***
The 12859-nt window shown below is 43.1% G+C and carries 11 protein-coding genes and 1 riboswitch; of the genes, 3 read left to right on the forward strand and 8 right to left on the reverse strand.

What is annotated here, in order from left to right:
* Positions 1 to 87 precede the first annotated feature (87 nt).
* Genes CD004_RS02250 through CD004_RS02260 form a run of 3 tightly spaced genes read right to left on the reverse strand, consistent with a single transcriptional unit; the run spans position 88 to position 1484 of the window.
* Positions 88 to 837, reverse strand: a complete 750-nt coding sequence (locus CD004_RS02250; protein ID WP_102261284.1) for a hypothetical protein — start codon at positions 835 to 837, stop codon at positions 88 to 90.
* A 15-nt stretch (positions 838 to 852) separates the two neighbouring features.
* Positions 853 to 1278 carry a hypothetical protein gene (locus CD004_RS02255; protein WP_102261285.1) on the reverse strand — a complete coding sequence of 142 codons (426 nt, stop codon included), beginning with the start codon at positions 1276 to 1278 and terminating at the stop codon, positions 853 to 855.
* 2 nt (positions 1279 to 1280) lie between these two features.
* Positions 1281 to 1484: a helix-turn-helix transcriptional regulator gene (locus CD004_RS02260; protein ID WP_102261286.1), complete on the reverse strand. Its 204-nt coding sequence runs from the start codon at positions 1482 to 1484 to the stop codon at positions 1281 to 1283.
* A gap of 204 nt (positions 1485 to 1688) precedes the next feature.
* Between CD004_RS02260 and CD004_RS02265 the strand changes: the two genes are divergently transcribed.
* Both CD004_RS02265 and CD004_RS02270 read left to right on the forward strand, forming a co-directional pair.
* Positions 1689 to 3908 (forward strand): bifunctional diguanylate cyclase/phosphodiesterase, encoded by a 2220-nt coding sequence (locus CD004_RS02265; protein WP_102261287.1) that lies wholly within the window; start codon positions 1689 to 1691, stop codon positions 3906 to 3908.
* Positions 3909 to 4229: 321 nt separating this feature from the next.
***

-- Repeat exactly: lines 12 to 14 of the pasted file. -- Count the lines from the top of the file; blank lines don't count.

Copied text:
* Both CD004_RS02265 and CD004_RS02270 read left to right on the forward strand, forming a co-directional pair.
* Positions 1689 to 3908 (forward strand): bifunctional diguanylate cyclase/phosphodiesterase, encoded by a 2220-nt coding sequence (locus CD004_RS02265; protein WP_102261287.1) that lies wholly within the window; start codon positions 1689 to 1691, stop codon positions 3906 to 3908.
* Positions 3909 to 4229: 321 nt separating this feature from the next.